Whoops. PerfectIt caught my failure to use closing quotation marks.

For several months now, I have been meaning to try out PerfectIt, an add-in for Microsoft Word that finds consistency and proofreading mistakes. PerfectIt includes a style sheet specifically designed for lawyers, called American Legal Style, and yesterday that style sheet got a major update. Knowing the update was coming, I was spurred to finally install the software and give it a spin. Now that I have, I may never again send out a document without first running PerfectIt.


This post was a BlawgWorld Pick of the Week.

PerfectIt is like having a virtual, eagle-eyed proofreader on your staff. It scours your document for inconsistencies in usages and styles and other mistakes. For example, if you have sometimes hyphenated a phrase and sometimes not (“short-term” versus “short term”) it will point this out to you. If you have spelled the same word differently (“color” versus “colour”) it will point this out. It lets you specify your preference for Oxford commas and then ensures you are consistent. (I’m in the non-Oxford camp.) The full list of what it checks is too long to include in this post.


PerfectIt finds that the same phrase appears both capitalized and not.

On top of that, PerfectIt comes loaded with a variety of style sheets, one of which is American Legal Style. When this style is selected, PerfectIt also checks spelling, capitalization, hyphenation and italicization in legal terms based on Black’s Law Dictionary; finds errors in case citations based on The Bluebook: A Uniform System of Citation; and suggests style tips from The Red Book: A Manual On Legal Style by Bryan Garner and The Elements of Style by Strunk & White.

American Legal Style first became available in PerfectIt last October. Yesterday’s update, the first for the legal style sheet, added more than 5,000 corrections. According to Ivy B. Grey, the lawyer who is the author of the legal style sheet, many of these new corrections focus on errors in citations such as misplaced periods, transposed letters in court names and missing or extra spaces.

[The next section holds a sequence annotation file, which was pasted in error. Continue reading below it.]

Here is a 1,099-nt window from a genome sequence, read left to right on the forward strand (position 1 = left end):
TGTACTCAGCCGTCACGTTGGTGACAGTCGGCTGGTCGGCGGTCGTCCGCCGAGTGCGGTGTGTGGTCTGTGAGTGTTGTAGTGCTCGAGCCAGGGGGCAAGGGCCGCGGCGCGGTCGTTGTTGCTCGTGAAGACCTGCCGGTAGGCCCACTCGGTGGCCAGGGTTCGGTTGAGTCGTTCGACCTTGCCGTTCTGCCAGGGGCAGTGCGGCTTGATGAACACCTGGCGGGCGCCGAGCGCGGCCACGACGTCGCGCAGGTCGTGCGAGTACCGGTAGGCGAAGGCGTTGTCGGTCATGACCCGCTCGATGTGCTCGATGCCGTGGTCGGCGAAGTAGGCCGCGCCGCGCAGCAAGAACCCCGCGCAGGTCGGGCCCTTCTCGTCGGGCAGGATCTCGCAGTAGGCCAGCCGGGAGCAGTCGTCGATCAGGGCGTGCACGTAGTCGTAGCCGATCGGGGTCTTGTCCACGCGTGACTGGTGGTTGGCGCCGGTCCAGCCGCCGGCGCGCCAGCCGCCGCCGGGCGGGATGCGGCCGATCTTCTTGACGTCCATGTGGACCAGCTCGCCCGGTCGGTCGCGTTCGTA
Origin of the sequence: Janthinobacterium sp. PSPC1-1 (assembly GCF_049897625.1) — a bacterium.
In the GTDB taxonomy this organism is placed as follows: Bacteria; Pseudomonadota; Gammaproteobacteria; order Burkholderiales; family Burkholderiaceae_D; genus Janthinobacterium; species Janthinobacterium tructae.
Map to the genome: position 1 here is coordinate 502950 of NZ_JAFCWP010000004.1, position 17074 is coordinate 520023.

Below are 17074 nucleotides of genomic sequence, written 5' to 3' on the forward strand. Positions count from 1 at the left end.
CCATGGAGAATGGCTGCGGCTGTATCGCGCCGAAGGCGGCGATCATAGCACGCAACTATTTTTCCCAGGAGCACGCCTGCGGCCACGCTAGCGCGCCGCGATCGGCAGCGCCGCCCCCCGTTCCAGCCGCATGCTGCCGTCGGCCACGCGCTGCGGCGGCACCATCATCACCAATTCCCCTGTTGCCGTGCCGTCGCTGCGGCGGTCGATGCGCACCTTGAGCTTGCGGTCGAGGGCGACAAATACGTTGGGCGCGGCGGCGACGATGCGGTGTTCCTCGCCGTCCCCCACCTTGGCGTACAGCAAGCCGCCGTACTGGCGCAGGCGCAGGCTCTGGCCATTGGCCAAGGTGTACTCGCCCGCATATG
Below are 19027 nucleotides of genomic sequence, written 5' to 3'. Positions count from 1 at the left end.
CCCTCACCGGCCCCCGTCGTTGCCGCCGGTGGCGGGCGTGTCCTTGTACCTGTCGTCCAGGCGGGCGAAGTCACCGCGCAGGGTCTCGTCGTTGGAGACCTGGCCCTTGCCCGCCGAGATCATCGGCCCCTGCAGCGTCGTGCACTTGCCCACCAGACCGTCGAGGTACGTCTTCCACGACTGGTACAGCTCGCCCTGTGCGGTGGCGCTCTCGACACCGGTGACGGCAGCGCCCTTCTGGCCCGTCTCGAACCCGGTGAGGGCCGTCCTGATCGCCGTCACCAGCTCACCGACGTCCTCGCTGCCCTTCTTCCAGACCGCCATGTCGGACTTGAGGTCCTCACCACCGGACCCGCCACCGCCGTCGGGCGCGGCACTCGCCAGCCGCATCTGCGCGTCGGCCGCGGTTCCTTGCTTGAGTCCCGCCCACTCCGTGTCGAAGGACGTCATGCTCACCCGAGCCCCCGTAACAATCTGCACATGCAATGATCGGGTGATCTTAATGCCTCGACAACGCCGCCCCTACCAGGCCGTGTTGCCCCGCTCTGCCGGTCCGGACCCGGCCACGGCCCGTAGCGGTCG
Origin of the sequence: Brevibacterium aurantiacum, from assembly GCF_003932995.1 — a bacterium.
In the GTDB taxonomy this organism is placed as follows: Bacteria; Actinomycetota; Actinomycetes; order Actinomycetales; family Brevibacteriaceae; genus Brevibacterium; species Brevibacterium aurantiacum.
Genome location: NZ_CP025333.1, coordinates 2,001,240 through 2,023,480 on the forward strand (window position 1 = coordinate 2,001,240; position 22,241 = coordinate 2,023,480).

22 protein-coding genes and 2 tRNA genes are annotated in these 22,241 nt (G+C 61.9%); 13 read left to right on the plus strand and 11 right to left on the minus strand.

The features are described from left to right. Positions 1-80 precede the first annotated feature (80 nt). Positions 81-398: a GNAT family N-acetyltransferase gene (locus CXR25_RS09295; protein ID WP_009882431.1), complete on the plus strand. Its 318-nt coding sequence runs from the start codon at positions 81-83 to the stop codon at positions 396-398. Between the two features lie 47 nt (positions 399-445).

For example, “E.D.T.X.” will now be corrected to “E.D. Tex.”, Grey said, and incorrect citations to bankruptcy courts as “bank.” will be corrected to “bankr.” Additionally, the style sheet will look for accidental repetition of certain legal phrases that are often missed when merging multiple documents. It will also find legal-specific typos caused by dictation software and autocorrect, such as “statue” rather than “statute.” Plus, embarrassing, yet common, typos in the names of some of the most prolific judges and Supreme Court Justices will also be spotted, such as “Justice Scales” rather than “Justice Scalia.”

Some of you reading this may be familiar with WordRake and be wondering how it compares to PerfectIt. One program is not a substitute for the other. WordRake is an editing program for lawyers that focuses on enhancing clarity and concision. It does not perform the granular proofreading that PerfectIt does. In fact, a PerfectIt white paper on proofreading software describes the two add-ins as complementary and suggests lawyers use both.

(See my evaluations of WordRake and WordRake Version 2.0, in which I tested the software against some of the best writers on the Supreme Court.)


Edit style sheets to suit your preferences or create a custom style sheet.

Using PerfectIt

PerfectIt installs in Word’s toolbar. To use it, select Launch PerfectIt from the toolbar. It opens a panel to the left of your document where it shows the possible errors it finds as its runs its various tests. Similar to using spellcheck in Word, you can fix errors automatically or manually. Where there are options, such as two spellings of the same word, you can pick the one you want.